Expression of the calcium regulatory molecules in the uterine endometrium has been reported in several species. TRPV6, a calcium ion channel, is expressed in the uterine endometrium during the estrous cycle and pregnancy in rats and mice (Kim et al., 2006; Lee and Jeung, 2007), and during the menstrual cycle in humans (Yang et al., 2011). S100G, an intracellular calcium ion transport protein, is expressed in the uterine endometrium during the estrous cycle and pregnancy in mice (Warembourg et al., 1987), rats (Tatsumi et al., 1999) and pigs (Krisinger et al., 1995). ATP2B1, a calcium ion extrusion-related molecule, is present in the uterine endometrium in rats and humans (Kim et al., 2006; Yang et al., 2011). In pigs, we have shown that uterine endometrial TRPV6 and S100G are expressed in the uterine endometrium in a pregnancy status- and stage-specific manner during the estrous cycle and pregnancy in pigs (Choi et al., 2009). These findings suggest that calcium ion concentrations in the uterine endometrium are controlled by these calcium regulatory molecules during the estrous cycle and pregnancy. However, regulatory mechanisms for expression of these endometrial calcium regulatory molecules are not well studied in pigs.
During the implantation period in pigs, elongating conceptuses (embryos/fetuses and associated extraembryonic membranes) secrete estrogen and cytokines such as interleukin-1β (IL1B) (Jaeger et al., 2001; Ross et al., 2003). Estrogen plays a key role in redirection of endometrial PGF2α secretion from the uterine vasculature to the uterine lumen to maintain corpus luteum (CL) in the ovary (luteotrophic), thereby secretion of progesterone from CL is sustained throughout pregnancy. Estrogen also regulates expression of many uterine endometrial genes, including fibroblast growth factor 7 (FGF7), lysophosphatidic acid receptor 3 (LPAR3), and secreted phosphoprotein 1 (SPP1) during the implantation period (Jaeger et al., 2001). In our previous study, it has been shown that endometrial TRPV6 expression is increased by estrogen during the implantation period (Choi et al., 2009), but effect of estrogen on endometrial S100G expression has been not determined. In addition to estrogen, conceptus produces IL1B into uterine lumen at the time of implantation in pigs (Jaeger et al., 2001; Ross et al., 2003). It has been reported that IL1B activates microsomal prostaglandin E2 synthase-1 (PTGES) in uterine tissues to stimulate synthesis of PGE2 for inhibition of luteolysis in the porcine uterus (Franczak et al., 2010), but effect of IL1B on endometrial gene expression is not much understood.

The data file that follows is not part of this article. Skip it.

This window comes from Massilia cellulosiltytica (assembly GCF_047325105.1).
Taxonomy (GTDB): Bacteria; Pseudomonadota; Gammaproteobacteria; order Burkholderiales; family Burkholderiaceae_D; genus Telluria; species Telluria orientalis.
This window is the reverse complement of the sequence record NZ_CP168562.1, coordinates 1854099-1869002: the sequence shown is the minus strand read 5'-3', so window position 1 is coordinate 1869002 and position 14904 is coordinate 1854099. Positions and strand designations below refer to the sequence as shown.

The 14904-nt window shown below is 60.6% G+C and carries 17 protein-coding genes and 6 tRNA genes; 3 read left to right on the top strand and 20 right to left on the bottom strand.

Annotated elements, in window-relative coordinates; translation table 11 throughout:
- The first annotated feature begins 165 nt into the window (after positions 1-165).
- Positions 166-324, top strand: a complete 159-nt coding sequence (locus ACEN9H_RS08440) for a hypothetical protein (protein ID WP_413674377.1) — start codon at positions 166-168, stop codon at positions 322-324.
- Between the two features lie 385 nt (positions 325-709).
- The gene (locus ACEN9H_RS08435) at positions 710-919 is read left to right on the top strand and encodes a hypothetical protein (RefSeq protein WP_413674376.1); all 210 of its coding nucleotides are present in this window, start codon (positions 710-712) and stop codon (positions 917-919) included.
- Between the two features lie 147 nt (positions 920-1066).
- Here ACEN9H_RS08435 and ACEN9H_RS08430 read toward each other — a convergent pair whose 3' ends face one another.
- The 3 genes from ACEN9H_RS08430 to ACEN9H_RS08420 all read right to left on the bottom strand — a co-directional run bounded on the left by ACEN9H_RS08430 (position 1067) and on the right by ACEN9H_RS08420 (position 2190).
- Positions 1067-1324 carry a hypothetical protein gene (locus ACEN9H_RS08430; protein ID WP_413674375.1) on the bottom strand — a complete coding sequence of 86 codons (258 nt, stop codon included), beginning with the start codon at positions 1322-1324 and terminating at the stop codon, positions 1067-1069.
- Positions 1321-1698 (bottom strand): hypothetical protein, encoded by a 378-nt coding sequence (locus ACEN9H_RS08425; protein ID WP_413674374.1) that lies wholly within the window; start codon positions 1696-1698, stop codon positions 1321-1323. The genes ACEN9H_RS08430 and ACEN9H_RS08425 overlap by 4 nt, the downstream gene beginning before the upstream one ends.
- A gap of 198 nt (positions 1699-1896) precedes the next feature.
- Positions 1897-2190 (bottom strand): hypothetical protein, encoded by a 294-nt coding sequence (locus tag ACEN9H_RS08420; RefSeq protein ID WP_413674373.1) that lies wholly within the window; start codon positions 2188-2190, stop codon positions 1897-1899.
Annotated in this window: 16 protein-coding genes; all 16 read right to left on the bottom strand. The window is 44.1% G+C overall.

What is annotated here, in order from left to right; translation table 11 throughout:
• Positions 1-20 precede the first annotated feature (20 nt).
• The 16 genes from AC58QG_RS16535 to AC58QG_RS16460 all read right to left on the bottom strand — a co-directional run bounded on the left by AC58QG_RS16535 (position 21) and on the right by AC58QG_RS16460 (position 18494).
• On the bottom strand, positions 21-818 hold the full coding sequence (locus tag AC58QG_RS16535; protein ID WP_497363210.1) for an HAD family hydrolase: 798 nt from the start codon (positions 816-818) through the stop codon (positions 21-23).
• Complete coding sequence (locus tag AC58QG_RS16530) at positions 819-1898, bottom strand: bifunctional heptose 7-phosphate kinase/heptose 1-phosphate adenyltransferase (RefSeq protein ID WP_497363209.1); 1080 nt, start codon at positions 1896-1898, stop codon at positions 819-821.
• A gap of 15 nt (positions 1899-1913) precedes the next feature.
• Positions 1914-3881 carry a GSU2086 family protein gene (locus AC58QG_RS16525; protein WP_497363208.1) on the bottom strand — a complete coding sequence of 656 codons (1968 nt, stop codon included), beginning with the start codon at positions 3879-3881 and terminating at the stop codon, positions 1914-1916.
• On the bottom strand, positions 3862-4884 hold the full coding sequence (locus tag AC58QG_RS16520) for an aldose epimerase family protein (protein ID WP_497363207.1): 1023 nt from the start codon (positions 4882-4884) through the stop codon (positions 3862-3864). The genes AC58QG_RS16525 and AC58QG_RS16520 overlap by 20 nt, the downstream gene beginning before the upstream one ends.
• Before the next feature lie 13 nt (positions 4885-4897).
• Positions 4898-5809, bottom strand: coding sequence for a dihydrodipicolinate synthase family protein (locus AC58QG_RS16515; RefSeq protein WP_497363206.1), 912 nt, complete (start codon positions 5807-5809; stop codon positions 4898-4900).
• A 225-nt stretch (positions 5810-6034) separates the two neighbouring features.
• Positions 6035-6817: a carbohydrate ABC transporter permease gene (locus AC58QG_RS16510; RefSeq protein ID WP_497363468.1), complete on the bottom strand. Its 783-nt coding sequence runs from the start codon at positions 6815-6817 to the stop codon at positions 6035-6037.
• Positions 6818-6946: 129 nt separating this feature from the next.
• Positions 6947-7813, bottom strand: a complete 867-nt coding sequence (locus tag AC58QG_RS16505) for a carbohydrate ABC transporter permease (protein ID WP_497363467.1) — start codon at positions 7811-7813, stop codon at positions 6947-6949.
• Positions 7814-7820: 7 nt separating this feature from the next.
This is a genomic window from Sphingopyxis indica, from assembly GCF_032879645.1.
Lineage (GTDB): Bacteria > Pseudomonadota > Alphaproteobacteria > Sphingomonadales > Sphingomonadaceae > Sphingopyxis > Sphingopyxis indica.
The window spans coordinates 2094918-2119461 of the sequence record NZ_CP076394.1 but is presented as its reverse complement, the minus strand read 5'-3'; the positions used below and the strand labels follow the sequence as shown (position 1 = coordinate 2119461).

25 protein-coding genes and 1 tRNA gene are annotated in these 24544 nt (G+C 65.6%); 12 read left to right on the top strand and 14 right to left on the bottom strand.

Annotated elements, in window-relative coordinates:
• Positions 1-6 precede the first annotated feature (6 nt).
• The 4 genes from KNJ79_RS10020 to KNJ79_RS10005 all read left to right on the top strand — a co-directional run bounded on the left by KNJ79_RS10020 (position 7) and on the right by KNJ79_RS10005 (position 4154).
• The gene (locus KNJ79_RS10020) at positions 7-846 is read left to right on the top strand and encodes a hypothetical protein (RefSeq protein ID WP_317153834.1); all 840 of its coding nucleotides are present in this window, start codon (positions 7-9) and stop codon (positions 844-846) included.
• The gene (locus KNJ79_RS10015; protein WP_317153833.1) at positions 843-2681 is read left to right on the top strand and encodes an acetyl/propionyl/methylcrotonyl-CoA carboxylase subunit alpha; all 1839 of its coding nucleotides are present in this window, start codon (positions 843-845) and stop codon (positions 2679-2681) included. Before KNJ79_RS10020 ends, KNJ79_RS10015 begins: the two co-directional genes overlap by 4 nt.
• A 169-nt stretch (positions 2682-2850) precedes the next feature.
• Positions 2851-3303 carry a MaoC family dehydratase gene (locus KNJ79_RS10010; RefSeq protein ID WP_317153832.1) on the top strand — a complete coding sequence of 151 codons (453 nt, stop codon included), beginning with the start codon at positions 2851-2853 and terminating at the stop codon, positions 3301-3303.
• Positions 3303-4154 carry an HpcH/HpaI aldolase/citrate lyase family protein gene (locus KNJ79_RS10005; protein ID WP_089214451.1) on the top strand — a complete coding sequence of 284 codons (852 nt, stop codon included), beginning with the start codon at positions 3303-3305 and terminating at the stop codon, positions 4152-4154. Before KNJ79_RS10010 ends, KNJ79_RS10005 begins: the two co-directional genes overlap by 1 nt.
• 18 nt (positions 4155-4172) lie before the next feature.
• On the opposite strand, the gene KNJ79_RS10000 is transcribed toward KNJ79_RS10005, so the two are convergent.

Somatic cell nuclear transfer (SCNT) technique to generate cloned animals for basic and applied research is a powerful tool, but the problem of low efficiency to produce viable cloned animals is yet to be solved. The causes of low efficiency of SCNT technique include incomplete nuclear reprogramming of the donor nucleus (Humphreys et al., 2001; Farin et al., 2006), abnormal extra-embryonic tissue formation (Chae et al., 2006; Jouneau et al., 2006; Kim et al., 2009), and the inappropriate uterine responsiveness to the developing conceptuses (Kim et al., 2005; Ka et al., 2008). Abnormal expression of genes involved in steroidogenesis, uterine tissue remodeling, and immune function has been reported in uterine tissues from gilts with SCNT-derived conceptuses (Ka et al., 2008). However, there is not much information available for effect of SCNT procedure on expression of calcium regulatory molecules in the uterine endometrium from gilts with SCNT-derived conceptuses at the time of implantation in pigs.
Therefore, this study was to determine i) regulation of the uterine endometrial S100G expression by estrogen and IL1B during the implantation period; ii) expression of S100G in conceptuses during early pregnancy; and iii) expression of S100G in the uterine endometrium from gilts with SCNT-derived conceptuses compared to that from gilts with conceptuses derived from natural mating on day (D) 12 of pregnancy.

MATERIALS AND METHODS

Animals and tissue preparation